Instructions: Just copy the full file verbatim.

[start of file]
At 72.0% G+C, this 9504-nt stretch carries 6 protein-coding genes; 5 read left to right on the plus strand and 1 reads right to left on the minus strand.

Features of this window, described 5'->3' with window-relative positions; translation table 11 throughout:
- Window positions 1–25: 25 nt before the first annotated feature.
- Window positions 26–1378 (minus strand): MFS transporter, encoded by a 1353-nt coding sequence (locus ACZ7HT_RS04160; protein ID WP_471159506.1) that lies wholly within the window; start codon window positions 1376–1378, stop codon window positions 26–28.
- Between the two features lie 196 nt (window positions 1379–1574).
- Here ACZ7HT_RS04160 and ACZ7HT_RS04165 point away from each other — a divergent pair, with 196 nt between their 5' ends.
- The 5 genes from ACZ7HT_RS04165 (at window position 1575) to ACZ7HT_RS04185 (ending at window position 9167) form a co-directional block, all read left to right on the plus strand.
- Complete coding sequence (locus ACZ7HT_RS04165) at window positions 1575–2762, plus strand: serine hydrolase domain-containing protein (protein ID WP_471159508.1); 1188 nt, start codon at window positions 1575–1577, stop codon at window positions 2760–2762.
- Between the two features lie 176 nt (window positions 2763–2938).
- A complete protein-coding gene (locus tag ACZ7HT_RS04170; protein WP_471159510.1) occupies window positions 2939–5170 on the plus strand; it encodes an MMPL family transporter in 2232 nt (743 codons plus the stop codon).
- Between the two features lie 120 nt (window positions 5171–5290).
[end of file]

At 72.0% G+C, this 9504-nt stretch carries 6 protein-coding genes; 5 read left to right on the plus strand and 1 reads right to left on the minus strand.

Features of this window, described 5'->3' with window-relative positions; translation table 11 throughout:
- Window positions 1–25: 25 nt before the first annotated feature.
- Window positions 26–1378 (minus strand): MFS transporter, encoded by a 1353-nt coding sequence (locus ACZ7HT_RS04160; protein ID WP_471159506.1) that lies wholly within the window; start codon window positions 1376–1378, stop codon window positions 26–28.
- Between the two features lie 196 nt (window positions 1379–1574).
- Here ACZ7HT_RS04160 and ACZ7HT_RS04165 point away from each other — a divergent pair, with 196 nt between their 5' ends.
- The 5 genes from ACZ7HT_RS04165 (at window position 1575) to ACZ7HT_RS04185 (ending at window position 9167) form a co-directional block, all read left to right on the plus strand.
- Complete coding sequence (locus ACZ7HT_RS04165) at window positions 1575–2762, plus strand: serine hydrolase domain-containing protein (protein ID WP_471159508.1); 1188 nt, start codon at window positions 1575–1577, stop codon at window positions 2760–2762.
- Between the two features lie 176 nt (window positions 2763–2938).
- A complete protein-coding gene (locus tag ACZ7HT_RS04170; protein WP_471159510.1) occupies window positions 2939–5170 on the plus strand; it encodes an MMPL family transporter in 2232 nt (743 codons plus the stop codon).
- Between the two features lie 120 nt (window positions 5171–5290).